Smart Cards Enabled Agent-Based Models for Revenue Management in Public Transportation




Sustainable Revenue Management: A Smart Cards Enabled Agent-Based Modeling Approach

Speaker: Milan Lovric
Authors: Milan Lovric, Ting Li and Peter Vervest

Public transportation operators (PTOs) function not only in an increasingly competitive environment, but also in a sensitive societal context that demands innovative approaches to revenue management. We propose a new, sustainable perspective on revenue management that considers individual customers' needs and environmental impacts in addition to PTO’s financial viability. We evaluated this perspective using an agent-based simulation approach and smart card transportation data. The results suggest that, by taking a customer-centric view, PTOs can better explore the space of feasible solutions to find more justifiable revenue management strategies that can lead to a sustainable situation.
An Agent-Based Simulation for Revenue Management in High-Speed Passenger Railways

Speaker: Milan Lovric
Authors: Milan Lovric, Yun Bao, Ting Li and Peter Vervest
In this paper we propose an agent-based simulation for revenue management in passenger-dedicated high-speed railway, with applications to Chinese and Dutch transportation systems. We developed our simulation models using capacity utilization data obtained from major transport operators. The results of this comparative study suggest that in both systems PTOs can influence railway passenger demand by using time-based pricing strategies, which has implications both on their financial performance and their customer satisfaction level.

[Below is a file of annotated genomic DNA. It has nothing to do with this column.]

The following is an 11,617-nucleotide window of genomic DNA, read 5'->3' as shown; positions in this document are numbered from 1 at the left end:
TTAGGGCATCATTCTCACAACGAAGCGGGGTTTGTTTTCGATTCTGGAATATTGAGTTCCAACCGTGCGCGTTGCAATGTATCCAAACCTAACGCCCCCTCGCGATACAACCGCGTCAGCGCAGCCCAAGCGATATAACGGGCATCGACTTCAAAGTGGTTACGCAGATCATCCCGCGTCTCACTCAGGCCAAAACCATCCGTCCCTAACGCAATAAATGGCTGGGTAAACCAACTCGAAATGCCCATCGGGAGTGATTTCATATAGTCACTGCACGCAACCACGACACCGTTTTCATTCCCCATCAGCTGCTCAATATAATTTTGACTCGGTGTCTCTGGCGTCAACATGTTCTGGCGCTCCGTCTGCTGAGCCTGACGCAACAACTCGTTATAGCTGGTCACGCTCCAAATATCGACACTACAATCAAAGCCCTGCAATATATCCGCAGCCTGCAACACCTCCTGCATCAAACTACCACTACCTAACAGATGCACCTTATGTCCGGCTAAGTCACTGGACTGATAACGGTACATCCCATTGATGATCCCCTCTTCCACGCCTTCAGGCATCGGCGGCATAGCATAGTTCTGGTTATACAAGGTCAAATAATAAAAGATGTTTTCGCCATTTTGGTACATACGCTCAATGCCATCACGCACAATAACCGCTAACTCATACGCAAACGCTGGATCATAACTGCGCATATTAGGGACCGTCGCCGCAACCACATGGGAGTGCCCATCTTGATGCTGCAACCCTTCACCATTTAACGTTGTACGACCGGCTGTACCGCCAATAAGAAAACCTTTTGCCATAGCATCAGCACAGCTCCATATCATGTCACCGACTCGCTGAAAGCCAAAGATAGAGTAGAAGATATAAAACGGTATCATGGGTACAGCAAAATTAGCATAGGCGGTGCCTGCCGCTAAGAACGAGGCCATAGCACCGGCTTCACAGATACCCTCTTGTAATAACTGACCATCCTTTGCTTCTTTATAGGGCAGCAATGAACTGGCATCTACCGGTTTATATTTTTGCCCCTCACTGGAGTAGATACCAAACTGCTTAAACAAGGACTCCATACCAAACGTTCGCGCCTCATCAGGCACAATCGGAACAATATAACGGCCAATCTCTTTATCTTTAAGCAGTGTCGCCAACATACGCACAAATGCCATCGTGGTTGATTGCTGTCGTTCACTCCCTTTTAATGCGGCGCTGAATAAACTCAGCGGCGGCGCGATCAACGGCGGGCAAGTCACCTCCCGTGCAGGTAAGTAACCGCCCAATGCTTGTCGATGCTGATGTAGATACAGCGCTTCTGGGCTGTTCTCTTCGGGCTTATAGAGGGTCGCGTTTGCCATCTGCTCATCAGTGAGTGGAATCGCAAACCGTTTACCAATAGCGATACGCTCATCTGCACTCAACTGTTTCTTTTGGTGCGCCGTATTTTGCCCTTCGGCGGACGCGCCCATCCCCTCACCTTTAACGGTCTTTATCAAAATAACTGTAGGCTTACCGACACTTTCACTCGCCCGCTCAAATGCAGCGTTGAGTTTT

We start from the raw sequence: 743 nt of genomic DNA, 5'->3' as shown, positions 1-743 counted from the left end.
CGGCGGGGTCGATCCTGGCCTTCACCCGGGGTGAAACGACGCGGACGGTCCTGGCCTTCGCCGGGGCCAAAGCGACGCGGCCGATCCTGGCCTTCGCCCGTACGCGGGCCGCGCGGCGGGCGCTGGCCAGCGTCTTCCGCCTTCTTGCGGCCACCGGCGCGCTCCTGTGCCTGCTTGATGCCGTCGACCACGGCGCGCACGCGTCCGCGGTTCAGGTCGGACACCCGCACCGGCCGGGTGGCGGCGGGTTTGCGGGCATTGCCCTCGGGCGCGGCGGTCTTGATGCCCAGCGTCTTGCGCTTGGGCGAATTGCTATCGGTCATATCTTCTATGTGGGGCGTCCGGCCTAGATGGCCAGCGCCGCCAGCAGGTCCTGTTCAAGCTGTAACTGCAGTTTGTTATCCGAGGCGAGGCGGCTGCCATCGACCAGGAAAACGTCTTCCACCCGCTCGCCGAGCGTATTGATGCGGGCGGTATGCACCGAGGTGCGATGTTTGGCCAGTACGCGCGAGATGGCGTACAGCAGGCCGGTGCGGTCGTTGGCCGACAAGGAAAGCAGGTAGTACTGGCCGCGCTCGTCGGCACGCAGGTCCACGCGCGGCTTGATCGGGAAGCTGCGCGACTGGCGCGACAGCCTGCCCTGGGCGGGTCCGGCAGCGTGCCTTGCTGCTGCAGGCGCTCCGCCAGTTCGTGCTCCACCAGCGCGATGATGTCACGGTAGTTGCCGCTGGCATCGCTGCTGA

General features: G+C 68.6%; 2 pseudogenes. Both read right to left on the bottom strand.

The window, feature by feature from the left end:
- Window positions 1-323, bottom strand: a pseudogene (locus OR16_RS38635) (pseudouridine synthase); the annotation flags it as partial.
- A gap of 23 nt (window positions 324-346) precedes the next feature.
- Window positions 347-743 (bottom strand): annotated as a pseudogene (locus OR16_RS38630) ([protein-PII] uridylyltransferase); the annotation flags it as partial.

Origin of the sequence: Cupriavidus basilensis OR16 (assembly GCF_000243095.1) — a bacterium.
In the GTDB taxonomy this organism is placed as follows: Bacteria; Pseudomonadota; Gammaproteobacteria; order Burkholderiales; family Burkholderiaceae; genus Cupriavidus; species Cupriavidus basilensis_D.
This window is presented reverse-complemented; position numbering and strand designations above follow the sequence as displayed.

Recognizing Demand Patterns from Smart Card Data for Agent-Based Microsimulation of Public Transport

Speaker: Paul Bouman
Authors: Paul Bouman, Milan Lovric, Ting Li, Evelien van der Hurk, Leo Kroon and Peter Vervest
In public transportation, finding a match between demand and capacity is essential for operators to provide high quality service with reasonable costs. Agent-based microsimulation is a promising method to address this problem, with recent applications to several large-scale scenarios. With the advent of smart card ticketing systems, new opportunities to generate an agent population have surfaced. In this study, we use a unique smart card dataset containing four months of individual mobility data in three modes of Dutch urban public transportation. We model the temporal flexibility of agents based on the patterns observed in check-in/check-out behavior of individual travelers. We then run simulations to study how agent populations react
to a discounted tariff in the peak hours. Finally, we discuss opportunities for future research.
Contact information:
Dr. Wolf Ketter